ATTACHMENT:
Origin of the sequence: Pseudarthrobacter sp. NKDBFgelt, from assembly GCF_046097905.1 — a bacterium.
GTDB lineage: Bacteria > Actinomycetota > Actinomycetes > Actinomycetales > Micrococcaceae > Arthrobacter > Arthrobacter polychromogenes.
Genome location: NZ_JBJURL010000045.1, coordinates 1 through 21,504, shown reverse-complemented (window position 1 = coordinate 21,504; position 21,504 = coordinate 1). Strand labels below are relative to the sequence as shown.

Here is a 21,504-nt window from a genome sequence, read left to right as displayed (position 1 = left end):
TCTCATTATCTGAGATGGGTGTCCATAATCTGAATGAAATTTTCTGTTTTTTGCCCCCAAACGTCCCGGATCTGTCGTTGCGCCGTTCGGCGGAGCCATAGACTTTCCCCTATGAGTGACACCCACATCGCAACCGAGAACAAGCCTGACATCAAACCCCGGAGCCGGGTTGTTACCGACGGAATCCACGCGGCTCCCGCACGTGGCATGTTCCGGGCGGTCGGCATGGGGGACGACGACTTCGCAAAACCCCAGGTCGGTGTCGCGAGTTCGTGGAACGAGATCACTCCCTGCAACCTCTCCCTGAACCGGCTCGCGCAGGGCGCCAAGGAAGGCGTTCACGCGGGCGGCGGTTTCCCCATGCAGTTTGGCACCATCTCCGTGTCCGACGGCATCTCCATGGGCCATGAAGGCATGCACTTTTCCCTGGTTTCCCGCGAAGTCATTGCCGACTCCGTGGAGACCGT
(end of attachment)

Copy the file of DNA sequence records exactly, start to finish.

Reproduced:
Origin of the sequence: Pseudarthrobacter sp. NKDBFgelt, from assembly GCF_046097905.1 — a bacterium.
GTDB lineage: Bacteria > Actinomycetota > Actinomycetes > Actinomycetales > Micrococcaceae > Arthrobacter > Arthrobacter polychromogenes.
Genome location: NZ_JBJURL010000045.1, coordinates 1 through 21,504, shown reverse-complemented (window position 1 = coordinate 21,504; position 21,504 = coordinate 1). Strand labels below are relative to the sequence as shown.

Here is a 21,504-nt window from a genome sequence, read left to right as displayed (position 1 = left end):
TCTCATTATCTGAGATGGGTGTCCATAATCTGAATGAAATTTTCTGTTTTTTGCCCCCAAACGTCCCGGATCTGTCGTTGCGCCGTTCGGCGGAGCCATAGACTTTCCCCTATGAGTGACACCCACATCGCAACCGAGAACAAGCCTGACATCAAACCCCGGAGCCGGGTTGTTACCGACGGAATCCACGCGGCTCCCGCACGTGGCATGTTCCGGGCGGTCGGCATGGGGGACGACGACTTCGCAAAACCCCAGGTCGGTGTCGCGAGTTCGTGGAACGAGATCACTCCCTGCAACCTCTCCCTGAACCGGCTCGCGCAGGGCGCCAAGGAAGGCGTTCACGCGGGCGGCGGTTTCCCCATGCAGTTTGGCACCATCTCCGTGTCCGACGGCATCTCCATGGGCCATGAAGGCATGCACTTTTCCCTGGTTTCCCGCGAAGTCATTGCCGACTCCGTGGAGACCGT